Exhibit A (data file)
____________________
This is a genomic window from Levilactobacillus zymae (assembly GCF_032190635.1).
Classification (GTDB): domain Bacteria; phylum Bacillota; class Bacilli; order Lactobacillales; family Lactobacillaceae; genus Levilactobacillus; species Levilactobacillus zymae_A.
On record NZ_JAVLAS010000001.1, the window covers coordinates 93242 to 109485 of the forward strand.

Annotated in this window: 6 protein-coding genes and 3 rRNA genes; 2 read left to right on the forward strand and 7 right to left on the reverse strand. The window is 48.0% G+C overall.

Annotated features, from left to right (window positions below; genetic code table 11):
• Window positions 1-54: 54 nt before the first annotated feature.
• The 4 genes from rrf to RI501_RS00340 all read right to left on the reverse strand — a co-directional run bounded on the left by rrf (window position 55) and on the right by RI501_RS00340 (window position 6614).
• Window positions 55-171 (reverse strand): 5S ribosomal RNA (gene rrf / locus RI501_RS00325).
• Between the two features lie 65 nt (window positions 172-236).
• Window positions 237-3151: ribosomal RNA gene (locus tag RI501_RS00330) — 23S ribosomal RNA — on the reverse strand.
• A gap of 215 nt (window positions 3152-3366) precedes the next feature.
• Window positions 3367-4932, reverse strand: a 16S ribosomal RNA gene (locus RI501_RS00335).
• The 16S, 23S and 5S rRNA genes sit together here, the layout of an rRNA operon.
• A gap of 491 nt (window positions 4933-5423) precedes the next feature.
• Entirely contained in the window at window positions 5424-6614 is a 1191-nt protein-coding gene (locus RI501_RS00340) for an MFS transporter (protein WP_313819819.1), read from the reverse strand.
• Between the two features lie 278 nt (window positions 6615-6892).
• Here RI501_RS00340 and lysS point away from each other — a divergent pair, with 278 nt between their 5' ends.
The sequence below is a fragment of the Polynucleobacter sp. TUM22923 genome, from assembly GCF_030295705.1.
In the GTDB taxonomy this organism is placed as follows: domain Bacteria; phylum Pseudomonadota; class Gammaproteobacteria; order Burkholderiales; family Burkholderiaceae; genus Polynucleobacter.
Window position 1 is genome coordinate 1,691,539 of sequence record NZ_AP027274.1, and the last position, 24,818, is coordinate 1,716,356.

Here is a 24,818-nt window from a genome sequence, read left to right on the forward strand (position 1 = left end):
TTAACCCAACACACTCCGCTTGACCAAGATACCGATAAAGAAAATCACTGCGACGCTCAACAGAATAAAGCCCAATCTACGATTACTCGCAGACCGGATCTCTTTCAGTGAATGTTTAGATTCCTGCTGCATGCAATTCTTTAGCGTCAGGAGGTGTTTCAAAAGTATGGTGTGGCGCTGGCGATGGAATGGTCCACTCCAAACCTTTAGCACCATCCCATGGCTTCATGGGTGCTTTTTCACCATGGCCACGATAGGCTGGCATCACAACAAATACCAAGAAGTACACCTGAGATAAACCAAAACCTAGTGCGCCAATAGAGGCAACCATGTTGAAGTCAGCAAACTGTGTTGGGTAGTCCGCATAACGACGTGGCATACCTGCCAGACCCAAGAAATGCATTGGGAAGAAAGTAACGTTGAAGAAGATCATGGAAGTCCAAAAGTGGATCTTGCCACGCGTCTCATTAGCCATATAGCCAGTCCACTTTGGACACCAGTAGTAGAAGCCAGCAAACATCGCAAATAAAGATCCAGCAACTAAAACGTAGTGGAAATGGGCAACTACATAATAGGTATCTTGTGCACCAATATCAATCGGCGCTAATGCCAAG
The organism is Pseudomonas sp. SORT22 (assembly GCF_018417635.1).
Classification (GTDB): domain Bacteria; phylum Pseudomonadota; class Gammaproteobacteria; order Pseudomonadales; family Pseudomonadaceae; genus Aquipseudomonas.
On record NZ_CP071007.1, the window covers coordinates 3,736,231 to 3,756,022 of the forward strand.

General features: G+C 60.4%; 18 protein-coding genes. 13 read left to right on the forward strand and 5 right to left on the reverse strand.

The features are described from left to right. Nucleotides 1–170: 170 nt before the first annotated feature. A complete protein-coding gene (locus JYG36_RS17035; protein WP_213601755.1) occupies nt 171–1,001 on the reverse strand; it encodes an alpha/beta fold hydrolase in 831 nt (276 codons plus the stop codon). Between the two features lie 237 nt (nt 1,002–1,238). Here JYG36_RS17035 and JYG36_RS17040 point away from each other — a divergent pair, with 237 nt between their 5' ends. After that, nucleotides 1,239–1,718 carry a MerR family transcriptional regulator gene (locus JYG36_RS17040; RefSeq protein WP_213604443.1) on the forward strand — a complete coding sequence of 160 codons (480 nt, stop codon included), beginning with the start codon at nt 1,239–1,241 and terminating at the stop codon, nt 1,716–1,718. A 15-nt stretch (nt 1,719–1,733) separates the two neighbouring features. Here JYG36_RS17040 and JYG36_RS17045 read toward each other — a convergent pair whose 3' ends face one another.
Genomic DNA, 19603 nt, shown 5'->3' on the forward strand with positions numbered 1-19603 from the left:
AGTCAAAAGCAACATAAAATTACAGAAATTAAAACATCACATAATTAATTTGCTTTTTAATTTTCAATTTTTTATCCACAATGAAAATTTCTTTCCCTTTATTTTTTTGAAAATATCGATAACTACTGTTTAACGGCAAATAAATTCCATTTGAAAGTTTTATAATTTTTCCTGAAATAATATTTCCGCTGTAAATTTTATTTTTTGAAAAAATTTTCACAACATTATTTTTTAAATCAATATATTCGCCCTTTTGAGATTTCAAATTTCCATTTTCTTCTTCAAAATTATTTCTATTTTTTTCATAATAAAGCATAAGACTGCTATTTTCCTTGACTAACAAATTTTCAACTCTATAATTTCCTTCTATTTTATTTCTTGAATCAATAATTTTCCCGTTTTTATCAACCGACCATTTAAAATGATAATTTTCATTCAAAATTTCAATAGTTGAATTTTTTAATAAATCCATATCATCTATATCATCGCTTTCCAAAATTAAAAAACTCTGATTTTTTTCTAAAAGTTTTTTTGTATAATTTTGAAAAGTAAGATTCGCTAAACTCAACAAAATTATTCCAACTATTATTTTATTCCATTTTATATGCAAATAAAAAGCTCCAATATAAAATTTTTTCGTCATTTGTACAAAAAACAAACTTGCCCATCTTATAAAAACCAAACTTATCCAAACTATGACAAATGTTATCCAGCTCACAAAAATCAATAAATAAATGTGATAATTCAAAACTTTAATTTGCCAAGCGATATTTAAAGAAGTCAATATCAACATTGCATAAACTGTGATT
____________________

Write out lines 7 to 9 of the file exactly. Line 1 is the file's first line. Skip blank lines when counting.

• The 4 genes from rrf to RI501_RS00340 all read right to left on the reverse strand — a co-directional run bounded on the left by rrf (window position 55) and on the right by RI501_RS00340 (window position 6614).
• Window positions 55-171 (reverse strand): 5S ribosomal RNA (gene rrf / locus RI501_RS00325).
• Between the two features lie 65 nt (window positions 172-236).